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Commentary

American Bar Association Considering 'Affirmative Consent' Resolution That Would Destroy Due Process

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At its upcoming annual meeting, the American Bar Association will consider a resolution that would pressure state legislatures into adopting a criminal-law definition of sexual consent similar to the “affirmative consent” definition we see utilized on college campuses, according to the Foundation for Individual Rights in Education.

This seems rather benign on its face, but a deeper dig reveals some possible unintended consequences.

This is the resolution:

“RESOLVED, That the American Bar Association urges legislatures and courts to define consent in sexual assault cases as the assent of a person who is competent to give consent to engage in a specific act of sexual penetration, oral sex, or sexual contact, to provide that consent is expressed by words or action in the context of all the circumstances, and to reject any requirement that sexual assault victims have a legal burden of verbal or physical resistance.”

That seems pretty reasonable, doesn’t it? Rape is evil and sexual activity should be consensual. Unfortunately, it’s not that simple.

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This phrase should throw up a multitude of red flags: “to provide that consent is expressed by words or action.” When we start charging the accused with providing evidence of their innocence, due process has been thrown out the window.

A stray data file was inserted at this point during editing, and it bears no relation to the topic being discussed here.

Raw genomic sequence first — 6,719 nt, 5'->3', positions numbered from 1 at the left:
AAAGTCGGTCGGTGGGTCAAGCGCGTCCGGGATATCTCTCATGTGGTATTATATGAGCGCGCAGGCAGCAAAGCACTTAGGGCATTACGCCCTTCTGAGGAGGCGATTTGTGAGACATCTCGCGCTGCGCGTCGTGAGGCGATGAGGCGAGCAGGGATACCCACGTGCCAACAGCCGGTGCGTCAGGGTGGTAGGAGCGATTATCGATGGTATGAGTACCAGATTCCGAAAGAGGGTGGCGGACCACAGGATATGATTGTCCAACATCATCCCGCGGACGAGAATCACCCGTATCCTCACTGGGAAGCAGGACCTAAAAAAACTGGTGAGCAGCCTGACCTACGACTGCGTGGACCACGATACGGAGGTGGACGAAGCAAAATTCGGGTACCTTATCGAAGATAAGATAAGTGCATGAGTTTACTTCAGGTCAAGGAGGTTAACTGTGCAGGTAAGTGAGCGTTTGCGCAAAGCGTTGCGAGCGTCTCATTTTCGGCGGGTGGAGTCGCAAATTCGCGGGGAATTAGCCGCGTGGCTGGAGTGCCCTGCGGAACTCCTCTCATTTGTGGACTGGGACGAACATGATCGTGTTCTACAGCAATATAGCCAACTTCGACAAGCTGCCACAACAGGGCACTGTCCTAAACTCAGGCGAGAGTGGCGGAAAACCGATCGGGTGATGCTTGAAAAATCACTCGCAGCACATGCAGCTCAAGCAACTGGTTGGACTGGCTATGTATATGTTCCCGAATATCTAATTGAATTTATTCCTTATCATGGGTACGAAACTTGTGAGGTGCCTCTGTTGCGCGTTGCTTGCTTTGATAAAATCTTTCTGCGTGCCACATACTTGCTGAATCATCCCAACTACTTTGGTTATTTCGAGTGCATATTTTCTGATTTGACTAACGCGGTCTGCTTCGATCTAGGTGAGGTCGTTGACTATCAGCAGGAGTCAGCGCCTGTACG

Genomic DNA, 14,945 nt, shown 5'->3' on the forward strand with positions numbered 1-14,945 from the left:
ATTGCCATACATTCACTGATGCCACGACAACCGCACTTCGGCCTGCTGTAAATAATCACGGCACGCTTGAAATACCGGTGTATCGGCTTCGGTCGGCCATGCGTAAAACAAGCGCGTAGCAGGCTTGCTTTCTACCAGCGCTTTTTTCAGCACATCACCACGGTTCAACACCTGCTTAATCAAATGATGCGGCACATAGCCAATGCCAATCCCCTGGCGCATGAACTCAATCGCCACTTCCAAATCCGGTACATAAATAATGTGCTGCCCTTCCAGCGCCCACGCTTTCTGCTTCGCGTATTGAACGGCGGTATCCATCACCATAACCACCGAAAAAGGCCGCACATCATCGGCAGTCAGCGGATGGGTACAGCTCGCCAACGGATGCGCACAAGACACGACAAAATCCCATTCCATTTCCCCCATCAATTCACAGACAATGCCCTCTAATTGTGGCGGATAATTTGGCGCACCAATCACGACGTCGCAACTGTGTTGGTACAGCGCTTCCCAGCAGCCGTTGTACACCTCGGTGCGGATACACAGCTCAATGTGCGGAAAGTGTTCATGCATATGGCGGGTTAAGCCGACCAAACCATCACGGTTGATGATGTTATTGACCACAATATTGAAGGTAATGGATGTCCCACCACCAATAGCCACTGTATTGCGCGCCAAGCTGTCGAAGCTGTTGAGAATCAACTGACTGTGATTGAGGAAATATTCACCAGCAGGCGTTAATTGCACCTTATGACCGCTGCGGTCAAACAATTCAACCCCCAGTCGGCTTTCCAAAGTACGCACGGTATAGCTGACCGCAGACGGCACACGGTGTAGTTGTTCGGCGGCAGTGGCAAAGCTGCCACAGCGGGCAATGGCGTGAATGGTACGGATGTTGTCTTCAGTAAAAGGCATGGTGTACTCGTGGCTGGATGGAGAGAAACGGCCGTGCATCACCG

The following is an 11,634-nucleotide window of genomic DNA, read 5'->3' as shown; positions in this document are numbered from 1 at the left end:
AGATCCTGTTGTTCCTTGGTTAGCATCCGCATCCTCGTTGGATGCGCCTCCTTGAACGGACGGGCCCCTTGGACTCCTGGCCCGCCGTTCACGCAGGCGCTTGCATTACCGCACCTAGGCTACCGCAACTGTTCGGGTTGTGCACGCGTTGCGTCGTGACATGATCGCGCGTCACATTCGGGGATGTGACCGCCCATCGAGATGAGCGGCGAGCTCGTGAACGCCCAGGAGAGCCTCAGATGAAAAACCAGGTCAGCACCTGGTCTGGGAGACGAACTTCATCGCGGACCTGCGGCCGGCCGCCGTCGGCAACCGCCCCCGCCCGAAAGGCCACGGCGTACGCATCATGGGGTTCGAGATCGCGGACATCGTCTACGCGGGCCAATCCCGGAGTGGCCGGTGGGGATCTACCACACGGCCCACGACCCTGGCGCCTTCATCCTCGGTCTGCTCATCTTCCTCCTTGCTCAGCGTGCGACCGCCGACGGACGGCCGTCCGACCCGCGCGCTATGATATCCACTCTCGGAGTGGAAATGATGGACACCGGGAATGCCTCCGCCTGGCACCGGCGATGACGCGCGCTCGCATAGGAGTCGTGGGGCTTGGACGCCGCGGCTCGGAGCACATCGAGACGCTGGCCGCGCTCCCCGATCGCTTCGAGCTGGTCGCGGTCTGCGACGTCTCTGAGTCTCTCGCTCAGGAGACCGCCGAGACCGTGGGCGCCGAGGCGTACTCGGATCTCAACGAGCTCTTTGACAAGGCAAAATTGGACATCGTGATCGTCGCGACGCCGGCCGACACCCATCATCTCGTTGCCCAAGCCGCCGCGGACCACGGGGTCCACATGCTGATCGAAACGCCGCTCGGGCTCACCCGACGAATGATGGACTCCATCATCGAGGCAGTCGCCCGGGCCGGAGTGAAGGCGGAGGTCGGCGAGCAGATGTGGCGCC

According to this resolution, sex should be presumed to be nonconsensual until one can show evidence of affirmative consent. That plainly means that anyone charged with sexual assault would be assumed guilty until proven innocent, which is an affront to liberty and justice alike.

The burden of proof is always on the prosecution, and this resolution explicitly aims to shift that burden when it decries “any requirement that sexual assault victims have a legal burden of verbal or physical resistance.”

This would be disastrous if passed, but any law that follows such a resolution would likely be struck down, as it blatantly violates the Due Process Clause of the Fifth and 14th Amendments.

Does "affirmative consent" threaten due process?

Because of this, the National Association of Criminal Defense Lawyers is opposing this resolution in no uncertain terms.

Not only would these potential laws violate due process, but the NACDL also asserted that they would violate the right to remain silent, found in the Fifth Amendment.

The organization wrote that “the resolution will often force the defendant to testify in order to present evidence that consent was expressed.”

The NACDL is absolutely correct to oppose this horrendous resolution and any legislation that comes as a result.

By shifting the burden of proof, the ABA would be working to erode our fundamental rights as human beings.

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One of those rights is the right to be presumed innocent, regardless of who we are or what we are accused of doing.

This resolution, and any like it, must be rejected.

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Cade graduated Lyon College with a BA in Political Science in 2019, and has since acted as an assignment editor with The Western Journal. He is a Christian first, conservative second.
Cade graduated Lyon College with a BA in Political Science in 2019, and has since acted as an assignment editor with The Western Journal. He is a Christian first, conservative second.
Birthplace
Arkansas
Nationality
American
Education
BA Political Science, Lyon College (2019)




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